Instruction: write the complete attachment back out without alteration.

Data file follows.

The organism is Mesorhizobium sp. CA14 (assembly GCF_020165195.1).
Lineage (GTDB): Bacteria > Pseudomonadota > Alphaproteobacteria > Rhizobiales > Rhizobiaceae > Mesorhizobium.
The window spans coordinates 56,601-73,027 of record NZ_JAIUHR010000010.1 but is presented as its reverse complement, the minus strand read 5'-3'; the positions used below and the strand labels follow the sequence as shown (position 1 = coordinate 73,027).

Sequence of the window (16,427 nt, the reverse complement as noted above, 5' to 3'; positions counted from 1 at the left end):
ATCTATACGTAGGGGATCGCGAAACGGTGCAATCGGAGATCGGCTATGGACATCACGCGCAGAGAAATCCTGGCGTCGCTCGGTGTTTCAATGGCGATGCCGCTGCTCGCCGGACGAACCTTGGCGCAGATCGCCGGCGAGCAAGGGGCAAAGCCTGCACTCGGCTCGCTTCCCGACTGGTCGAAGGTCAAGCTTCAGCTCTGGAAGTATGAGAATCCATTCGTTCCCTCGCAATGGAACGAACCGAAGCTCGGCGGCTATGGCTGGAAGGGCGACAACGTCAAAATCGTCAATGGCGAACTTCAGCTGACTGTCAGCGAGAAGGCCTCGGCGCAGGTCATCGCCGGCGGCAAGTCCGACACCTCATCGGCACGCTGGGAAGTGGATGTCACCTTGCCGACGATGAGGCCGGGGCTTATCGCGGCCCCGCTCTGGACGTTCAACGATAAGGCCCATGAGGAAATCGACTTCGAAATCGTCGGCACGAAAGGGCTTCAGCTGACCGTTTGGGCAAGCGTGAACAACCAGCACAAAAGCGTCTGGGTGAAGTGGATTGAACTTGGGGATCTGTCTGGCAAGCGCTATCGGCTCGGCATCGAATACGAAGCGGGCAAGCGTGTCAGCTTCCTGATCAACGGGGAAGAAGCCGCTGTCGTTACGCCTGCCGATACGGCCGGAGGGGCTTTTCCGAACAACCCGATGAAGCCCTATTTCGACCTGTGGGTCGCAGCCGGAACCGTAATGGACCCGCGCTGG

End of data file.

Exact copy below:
The organism is Mesorhizobium sp. CA14 (assembly GCF_020165195.1).
Lineage (GTDB): Bacteria > Pseudomonadota > Alphaproteobacteria > Rhizobiales > Rhizobiaceae > Mesorhizobium.
The window spans coordinates 56,601-73,027 of record NZ_JAIUHR010000010.1 but is presented as its reverse complement, the minus strand read 5'-3'; the positions used below and the strand labels follow the sequence as shown (position 1 = coordinate 73,027).

Sequence of the window (16,427 nt, the reverse complement as noted above, 5' to 3'; positions counted from 1 at the left end):
ATCTATACGTAGGGGATCGCGAAACGGTGCAATCGGAGATCGGCTATGGACATCACGCGCAGAGAAATCCTGGCGTCGCTCGGTGTTTCAATGGCGATGCCGCTGCTCGCCGGACGAACCTTGGCGCAGATCGCCGGCGAGCAAGGGGCAAAGCCTGCACTCGGCTCGCTTCCCGACTGGTCGAAGGTCAAGCTTCAGCTCTGGAAGTATGAGAATCCATTCGTTCCCTCGCAATGGAACGAACCGAAGCTCGGCGGCTATGGCTGGAAGGGCGACAACGTCAAAATCGTCAATGGCGAACTTCAGCTGACTGTCAGCGAGAAGGCCTCGGCGCAGGTCATCGCCGGCGGCAAGTCCGACACCTCATCGGCACGCTGGGAAGTGGATGTCACCTTGCCGACGATGAGGCCGGGGCTTATCGCGGCCCCGCTCTGGACGTTCAACGATAAGGCCCATGAGGAAATCGACTTCGAAATCGTCGGCACGAAAGGGCTTCAGCTGACCGTTTGGGCAAGCGTGAACAACCAGCACAAAAGCGTCTGGGTGAAGTGGATTGAACTTGGGGATCTGTCTGGCAAGCGCTATCGGCTCGGCATCGAATACGAAGCGGGCAAGCGTGTCAGCTTCCTGATCAACGGGGAAGAAGCCGCTGTCGTTACGCCTGCCGATACGGCCGGAGGGGCTTTTCCGAACAACCCGATGAAGCCCTATTTCGACCTGTGGGTCGCAGCCGGAACCGTAATGGACCCGCGCTGG